The Gatorade Player of the Year for the state of New York for the second year running, Scott Blewett is a St. John's commit who garnered a lot of buzz in the final few weeks of his high school career, leading some to suggest that he may even be jockeying for a first-round selection.
At 6'6" tall, 230 lbs., Blewett is a scout's dream, with plenty of projection left on his slender, athletic build. He has a mid-nineties fastball that a lot of folks think will continue to add velocity. And while it comes in straighter than ideal, he has a nice assortment of secondary pitches that he throws from his high 3/4s arm slot. His changeup has good life, and his curveball is a mid-70s offering with tight spin and excellent shape and depth.
A cold-weather prospect, Blewett arrived on the national scene in the 2013 Perfect Game National Showcase in Minneapolis, where he received a perfect 10.0 grade. He carried a very nice scout following into his high school season, and it only grew from there.
Per our own Brooks Parker, Blewett improved his arm circle from 2013 to this season. He protects his elbow well, with elbow flexion at max ER, and he decelerates his arm well. With clean mechanics, room to build, good arm strength, and a nice helping of secondary pitches, Blewett is a name to watch in this draft.
Blewett is an upside pick for whoever gets him. He'll probably move slowly through the system, and a lot could change by the time he arrives at the major league level. Still, he has tremendous upside, and it's not hard to envision him as a solid #2 on a competitive squad.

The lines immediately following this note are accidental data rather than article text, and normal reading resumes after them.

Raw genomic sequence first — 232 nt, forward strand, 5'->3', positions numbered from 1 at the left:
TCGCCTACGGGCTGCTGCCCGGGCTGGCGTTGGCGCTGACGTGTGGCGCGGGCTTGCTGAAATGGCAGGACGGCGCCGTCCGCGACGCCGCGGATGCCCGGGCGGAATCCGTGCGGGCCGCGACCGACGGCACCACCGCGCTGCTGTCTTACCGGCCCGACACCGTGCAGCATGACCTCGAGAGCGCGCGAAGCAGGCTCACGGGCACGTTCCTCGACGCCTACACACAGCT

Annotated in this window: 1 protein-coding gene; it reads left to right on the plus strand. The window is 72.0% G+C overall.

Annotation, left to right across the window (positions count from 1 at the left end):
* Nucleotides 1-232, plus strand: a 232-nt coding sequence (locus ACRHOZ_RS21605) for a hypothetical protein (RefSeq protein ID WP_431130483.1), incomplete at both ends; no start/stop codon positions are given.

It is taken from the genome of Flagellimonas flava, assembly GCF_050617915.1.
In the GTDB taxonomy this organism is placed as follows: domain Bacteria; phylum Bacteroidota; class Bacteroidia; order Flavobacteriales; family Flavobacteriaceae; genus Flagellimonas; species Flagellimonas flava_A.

Projected Draft Round
It's possible that Blewett goes off the board at the end of the first round, and it's possible that he lasts into the third or even the fourth. It depends on how things play out, who's willing to spend the money on keeping him away from St. John's, and who is willing to take on the challenge of developing him.
Will He Sign?
Here's the rub. Blewett hasn't been shy about saying that if the money's not right, he's comfortable honoring his commitment to St. John's. In this article, he mentions that he and his family have determined what they think their value is. If that money isn't offered, he'll go to college. His signability concerns could benefit the team that ultimately covets him, as he could slide down draft boards as a result.